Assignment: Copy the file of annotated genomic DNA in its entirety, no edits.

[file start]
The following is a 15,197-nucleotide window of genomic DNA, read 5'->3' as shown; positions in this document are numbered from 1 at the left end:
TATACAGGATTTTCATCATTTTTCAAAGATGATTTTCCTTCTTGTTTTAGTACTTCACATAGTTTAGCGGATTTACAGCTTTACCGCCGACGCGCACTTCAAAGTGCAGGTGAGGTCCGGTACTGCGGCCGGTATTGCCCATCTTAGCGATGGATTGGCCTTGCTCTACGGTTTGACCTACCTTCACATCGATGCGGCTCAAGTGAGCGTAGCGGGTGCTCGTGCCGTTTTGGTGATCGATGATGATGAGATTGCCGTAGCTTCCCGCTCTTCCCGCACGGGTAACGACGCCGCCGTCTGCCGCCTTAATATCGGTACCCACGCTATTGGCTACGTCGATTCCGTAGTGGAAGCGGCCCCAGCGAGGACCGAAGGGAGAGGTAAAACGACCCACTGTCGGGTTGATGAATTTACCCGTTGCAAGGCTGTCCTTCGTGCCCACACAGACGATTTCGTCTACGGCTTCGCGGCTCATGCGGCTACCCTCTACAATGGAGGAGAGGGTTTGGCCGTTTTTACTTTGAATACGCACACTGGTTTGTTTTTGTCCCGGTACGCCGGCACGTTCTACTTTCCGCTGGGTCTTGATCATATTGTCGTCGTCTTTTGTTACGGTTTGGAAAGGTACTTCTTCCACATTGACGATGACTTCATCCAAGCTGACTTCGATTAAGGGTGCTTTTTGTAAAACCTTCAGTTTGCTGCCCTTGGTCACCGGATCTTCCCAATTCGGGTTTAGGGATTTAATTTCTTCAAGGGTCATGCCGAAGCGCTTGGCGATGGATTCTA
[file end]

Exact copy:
The following is a 15,197-nucleotide window of genomic DNA, read 5'->3' as shown; positions in this document are numbered from 1 at the left end:
TATACAGGATTTTCATCATTTTTCAAAGATGATTTTCCTTCTTGTTTTAGTACTTCACATAGTTTAGCGGATTTACAGCTTTACCGCCGACGCGCACTTCAAAGTGCAGGTGAGGTCCGGTACTGCGGCCGGTATTGCCCATCTTAGCGATGGATTGGCCTTGCTCTACGGTTTGACCTACCTTCACATCGATGCGGCTCAAGTGAGCGTAGCGGGTGCTCGTGCCGTTTTGGTGATCGATGATGATGAGATTGCCGTAGCTTCCCGCTCTTCCCGCACGGGTAACGACGCCGCCGTCTGCCGCCTTAATATCGGTACCCACGCTATTGGCTACGTCGATTCCGTAGTGGAAGCGGCCCCAGCGAGGACCGAAGGGAGAGGTAAAACGACCCACTGTCGGGTTGATGAATTTACCCGTTGCAAGGCTGTCCTTCGTGCCCACACAGACGATTTCGTCTACGGCTTCGCGGCTCATGCGGCTACCCTCTACAATGGAGGAGAGGGTTTGGCCGTTTTTACTTTGAATACGCACACTGGTTTGTTTTTGTCCCGGTACGCCGGCACGTTCTACTTTCCGCTGGGTCTTGATCATATTGTCGTCGTCTTTTGTTACGGTTTGGAAAGGTACTTCTTCCACATTGACGATGACTTCATCCAAGCTGACTTCGATTAAGGGTGCTTTTTGTAAAACCTTCAGTTTGCTGCCCTTGGTCACCGGATCTTCCCAATTCGGGTTTAGGGATTTAATTTCTTCAAGGGTCATGCCGAAGCGCTTGGCGATGGATTCTA